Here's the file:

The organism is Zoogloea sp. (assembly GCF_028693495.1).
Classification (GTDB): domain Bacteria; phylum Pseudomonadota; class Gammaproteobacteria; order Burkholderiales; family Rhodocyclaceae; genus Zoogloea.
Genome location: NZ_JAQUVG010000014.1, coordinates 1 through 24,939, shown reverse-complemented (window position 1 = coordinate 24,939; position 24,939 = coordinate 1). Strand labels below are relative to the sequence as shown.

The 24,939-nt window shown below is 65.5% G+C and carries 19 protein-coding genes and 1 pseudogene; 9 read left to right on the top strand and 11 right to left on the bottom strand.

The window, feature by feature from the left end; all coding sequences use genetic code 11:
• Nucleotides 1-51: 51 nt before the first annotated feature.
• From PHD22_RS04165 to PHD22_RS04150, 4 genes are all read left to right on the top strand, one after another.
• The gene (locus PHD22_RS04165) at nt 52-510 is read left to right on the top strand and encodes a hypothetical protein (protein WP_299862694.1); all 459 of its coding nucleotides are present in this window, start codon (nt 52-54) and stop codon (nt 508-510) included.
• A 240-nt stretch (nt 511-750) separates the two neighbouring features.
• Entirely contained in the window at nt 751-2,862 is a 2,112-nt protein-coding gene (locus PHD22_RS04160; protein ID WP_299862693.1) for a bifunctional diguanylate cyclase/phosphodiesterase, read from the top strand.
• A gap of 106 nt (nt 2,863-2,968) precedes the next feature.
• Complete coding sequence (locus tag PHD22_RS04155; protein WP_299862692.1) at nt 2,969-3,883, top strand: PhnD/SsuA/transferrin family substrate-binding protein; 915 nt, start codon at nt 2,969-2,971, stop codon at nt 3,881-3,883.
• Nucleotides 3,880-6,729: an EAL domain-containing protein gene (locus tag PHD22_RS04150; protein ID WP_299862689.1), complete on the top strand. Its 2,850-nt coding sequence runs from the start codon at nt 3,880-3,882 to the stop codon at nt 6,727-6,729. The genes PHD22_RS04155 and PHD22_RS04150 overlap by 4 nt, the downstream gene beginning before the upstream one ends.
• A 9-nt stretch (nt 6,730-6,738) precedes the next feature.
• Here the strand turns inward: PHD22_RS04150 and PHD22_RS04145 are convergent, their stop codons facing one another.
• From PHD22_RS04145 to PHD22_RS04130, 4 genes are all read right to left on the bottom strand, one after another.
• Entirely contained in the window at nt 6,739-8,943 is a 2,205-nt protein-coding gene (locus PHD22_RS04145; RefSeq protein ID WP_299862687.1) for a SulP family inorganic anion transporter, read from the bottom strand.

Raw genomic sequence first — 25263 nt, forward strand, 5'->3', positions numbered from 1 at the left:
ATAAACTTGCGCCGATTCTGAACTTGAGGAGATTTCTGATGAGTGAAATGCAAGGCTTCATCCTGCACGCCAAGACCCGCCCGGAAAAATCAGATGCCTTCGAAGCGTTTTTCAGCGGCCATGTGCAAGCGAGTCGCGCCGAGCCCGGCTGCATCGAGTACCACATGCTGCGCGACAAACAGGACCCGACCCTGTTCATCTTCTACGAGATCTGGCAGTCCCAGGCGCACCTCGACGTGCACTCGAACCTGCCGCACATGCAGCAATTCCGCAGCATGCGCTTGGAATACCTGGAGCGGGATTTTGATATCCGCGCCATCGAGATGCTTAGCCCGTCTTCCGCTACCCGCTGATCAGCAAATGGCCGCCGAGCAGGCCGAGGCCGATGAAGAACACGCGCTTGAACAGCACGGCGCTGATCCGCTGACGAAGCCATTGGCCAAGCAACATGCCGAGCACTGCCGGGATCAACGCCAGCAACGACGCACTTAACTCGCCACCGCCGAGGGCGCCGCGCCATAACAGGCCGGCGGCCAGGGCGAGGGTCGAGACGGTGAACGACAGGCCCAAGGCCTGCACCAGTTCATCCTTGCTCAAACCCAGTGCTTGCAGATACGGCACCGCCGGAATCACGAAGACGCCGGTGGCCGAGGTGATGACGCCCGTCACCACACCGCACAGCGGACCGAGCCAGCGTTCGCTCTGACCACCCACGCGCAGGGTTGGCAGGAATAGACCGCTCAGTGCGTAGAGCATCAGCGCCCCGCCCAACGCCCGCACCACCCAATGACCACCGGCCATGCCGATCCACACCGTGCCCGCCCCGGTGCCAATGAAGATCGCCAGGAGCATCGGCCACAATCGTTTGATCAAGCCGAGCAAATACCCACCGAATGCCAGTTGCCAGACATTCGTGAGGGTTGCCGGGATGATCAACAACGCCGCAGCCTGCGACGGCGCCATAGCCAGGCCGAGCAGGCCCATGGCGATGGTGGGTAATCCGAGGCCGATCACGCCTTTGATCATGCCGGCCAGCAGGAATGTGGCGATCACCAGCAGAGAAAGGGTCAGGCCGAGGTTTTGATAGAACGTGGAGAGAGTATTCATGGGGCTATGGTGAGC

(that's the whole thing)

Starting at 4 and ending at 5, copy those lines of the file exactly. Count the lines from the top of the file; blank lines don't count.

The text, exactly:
The 24,939-nt window shown below is 65.5% G+C and carries 19 protein-coding genes and 1 pseudogene; 9 read left to right on the top strand and 11 right to left on the bottom strand.

The window, feature by feature from the left end; all coding sequences use genetic code 11: